Lighting Up With Mexican Food

Pictures still in issue-mode. Sorry! For now the text is all in-line.

Wow was today packed. As in, we hit up 3 temples, a small art museum, a tezukuri (handcraft market), a bunch of walking around downtown and a funky Mexican joint called Avocado. Sounds wild, right? Well it was. It all started on the Eizan line, headed for Rurikoin. The line itself was a joy because they decked the luggage racks with strands of tinsel (fa la la la la . . .), where they also had ornaments hanging. There was a wreath above the destination board and the station we got off at even had a fancy Christmas tree with a shooting star light display. I don’t care how solely consumerist it is, I’m loving how they do Christmas over here.

We got off and walked over to Rurikoin, aka a hella expensive temple that’s exclusively open for maybe 30 days (tops) in autumn for kouyou. I saw it advertised on some Japan facebook page with beautiful pink/purple leaves – due to spectacular lighting – and decided I wanted to go. Okaa-san was simply nice enough to join me in my post-season leafy goose chase. While we definitely missed the peak, it was still lovely and the gardens alone were beautiful. My one sadness was the lack of hand-drawn goshuin, but I suppose that if this is a seasonal event that’s logical. They did have free printed pages though, so I took one to stick in my book. It’s a temple I’d like to return to in a few years at the peak of its glory. It’s name means shiny light, referring to how the sun hits the leaves and makes them glow ethereally – I’ll believe the copious photos I’ve seen from other people. If you’re willing to shell out and time it right, go for it.

There was a small museum featuring a French artist from the WWII period, Monsieur XX. His work focused on painting women, with a handful of them featuring animals as well. They were all very lovely, and I actually looked him up online afterwards because I was interested enough. They made me think of Lin. Very small but nice, and they even had free coffee you could drink in a room looking out at a garden. Too bad I don’t drink coffee.

We returned to Demachiyanagi after this, on a remarkably less exciting car, to check out a rare tezukuri at Shimogamo Jinja. This was much more lively than the last one I saw here, featuring craft and food stalls all along the path. I ended up with 3 lovely stirring sticks and a handmade incense jar-like piece I intend to use for spices. Very nihon-poi. We also both had mango milk tea, as well as crèpes – matcha banana for okaa-san and banana kinako for moi. They were also loaded with whipped cream and pretty delicious. I swear, the Japan crèpe game is on-point no matter where you go. Some other notable things at the market include: a cat lamp, cat shaped bread treats, an oni hoodie and a small chicken dress.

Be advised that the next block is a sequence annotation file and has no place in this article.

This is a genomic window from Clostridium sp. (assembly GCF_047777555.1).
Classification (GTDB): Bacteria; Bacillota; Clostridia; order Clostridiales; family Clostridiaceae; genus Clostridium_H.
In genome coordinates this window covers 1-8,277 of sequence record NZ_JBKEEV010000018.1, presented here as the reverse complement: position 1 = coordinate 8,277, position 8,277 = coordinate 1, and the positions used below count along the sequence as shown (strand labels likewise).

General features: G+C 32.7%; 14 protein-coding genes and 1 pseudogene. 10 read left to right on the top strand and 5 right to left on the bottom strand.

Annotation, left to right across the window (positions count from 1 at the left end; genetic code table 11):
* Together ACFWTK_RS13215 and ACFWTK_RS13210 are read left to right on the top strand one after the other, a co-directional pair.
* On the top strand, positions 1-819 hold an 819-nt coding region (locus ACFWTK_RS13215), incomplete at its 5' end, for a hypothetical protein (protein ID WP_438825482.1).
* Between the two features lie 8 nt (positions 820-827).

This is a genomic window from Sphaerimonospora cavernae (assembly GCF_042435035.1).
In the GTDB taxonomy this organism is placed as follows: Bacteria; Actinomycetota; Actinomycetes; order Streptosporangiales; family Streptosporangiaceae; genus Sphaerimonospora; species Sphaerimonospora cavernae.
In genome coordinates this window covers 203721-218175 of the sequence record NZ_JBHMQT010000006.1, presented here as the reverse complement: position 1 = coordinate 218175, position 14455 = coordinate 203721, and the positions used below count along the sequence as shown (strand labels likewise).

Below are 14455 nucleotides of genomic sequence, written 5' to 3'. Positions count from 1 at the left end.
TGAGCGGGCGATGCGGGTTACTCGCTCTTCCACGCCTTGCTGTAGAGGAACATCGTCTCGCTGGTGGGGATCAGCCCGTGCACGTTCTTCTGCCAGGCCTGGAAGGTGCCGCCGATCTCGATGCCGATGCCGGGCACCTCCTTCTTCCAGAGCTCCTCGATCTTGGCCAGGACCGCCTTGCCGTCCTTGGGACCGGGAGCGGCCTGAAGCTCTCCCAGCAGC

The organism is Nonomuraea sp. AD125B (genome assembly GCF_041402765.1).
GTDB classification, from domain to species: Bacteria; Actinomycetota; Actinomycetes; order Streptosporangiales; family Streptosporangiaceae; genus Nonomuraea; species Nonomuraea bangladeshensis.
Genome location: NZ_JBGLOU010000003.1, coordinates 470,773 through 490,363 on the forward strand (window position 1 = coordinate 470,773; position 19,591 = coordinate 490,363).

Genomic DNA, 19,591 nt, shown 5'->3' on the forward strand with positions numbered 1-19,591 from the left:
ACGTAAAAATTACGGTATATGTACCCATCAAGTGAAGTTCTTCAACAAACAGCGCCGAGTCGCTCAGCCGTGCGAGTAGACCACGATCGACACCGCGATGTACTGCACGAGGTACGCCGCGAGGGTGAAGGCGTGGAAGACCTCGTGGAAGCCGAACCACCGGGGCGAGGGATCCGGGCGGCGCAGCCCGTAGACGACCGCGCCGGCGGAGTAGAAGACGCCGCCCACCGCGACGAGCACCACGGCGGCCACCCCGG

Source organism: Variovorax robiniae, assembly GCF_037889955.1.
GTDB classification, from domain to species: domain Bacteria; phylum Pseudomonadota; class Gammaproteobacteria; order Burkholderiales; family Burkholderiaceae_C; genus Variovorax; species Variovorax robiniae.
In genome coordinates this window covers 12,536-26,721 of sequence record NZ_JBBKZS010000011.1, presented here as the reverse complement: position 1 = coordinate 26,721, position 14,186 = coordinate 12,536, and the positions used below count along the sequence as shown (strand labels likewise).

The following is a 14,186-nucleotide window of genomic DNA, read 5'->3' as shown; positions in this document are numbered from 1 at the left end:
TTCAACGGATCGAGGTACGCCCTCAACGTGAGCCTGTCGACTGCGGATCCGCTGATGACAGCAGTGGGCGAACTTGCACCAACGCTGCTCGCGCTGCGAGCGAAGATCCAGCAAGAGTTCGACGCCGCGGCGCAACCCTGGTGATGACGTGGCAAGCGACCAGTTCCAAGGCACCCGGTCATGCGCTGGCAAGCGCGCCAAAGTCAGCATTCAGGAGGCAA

After this we both needed a break, and we made it home forest for a bit. Which we did until about 5, when we left to see the temple illuminations. It’s this great event that stretches from early November to early December (until 12/4 this year), in which the temples open at night and are strategically and beautifully lit up. It’s timed to catch the loveliness of kouyou, which, like with Rurikoin, we caught the end of. At 5:30 we arrived at Kodai-ji, where we waited in line for about a half hour to buy a ticket in to this place and Entoku-in. Both were gorgeously lit up, with a light show at Kodai-ji, it’s magical bamboo path and some cool bridges/smaller inner temples. Entoku-ji boasted green lights and a nifty mini-collection on wedding clothes. Both were fun to visit and I’m glad we went.

After the light show we walked over to Gion, where it was a bustling mess of humans. Saturday nights, what can you do? Okaa-san pointed out a great-looking okonomiyaki place that’s super-duper different form how otou-san makes it, one of her favorite dango shops and a statue of a dog pulling some kids pants down, Coppertone baby-style. After fighting our way through more crowds for probably a half hour total, we made it to the true win of the night: Avocado Mexican Dining restaurant, aka bangin’ Mexican food. It’s been hitting me lately that I miss Mexican food, but this place was a beautiful gift to my stomach and heart.

What was on the menu? First and foremost tacos, which is what Japanese people seem to have as a sole association with Mexican food. I mean, they’re not wrong, but they are missing out on burritos, quesadillas, fajitas and wayyy more. We ended up ordering a bunch of plates and splitting them. As for drinks, I had a tequila sunrise that was really good while okaa-san tried an ‘avocado lassi’ (based off the Indian mango lassi) that I was pleased with. Ok, food time:

  • guacamole and chips
  • spicy nachos
  • avocado salad
  • shrimp & avocado tacos
  • diced potatoes with a guac-topped Mexican-style pork steak
  • cactus ice cream
  • coffee-tequila affogato

Notable things within this list? Okaa-san’s first time trying guac from a place that know what it is better than me explaining my simple recipe: beautiful reaction and maybe her new love. An avocado volcano: they expertly sliced the top and bottom off but put them back in place, then hollowed out the inside to fill it was limed and salted avocado cubes. Jalapeños in this spice-less country: praise. Guac on meat? Yes please and forevermore. It was all soooo good. We ended up heading home at freaking 10 pm and it was a beautiful day and night all around. What a Saturday!

3 Comments Add yours

  1. Anthony says:

    Glad to read that you are doing lots of great stuff and really engaging in your adventure.


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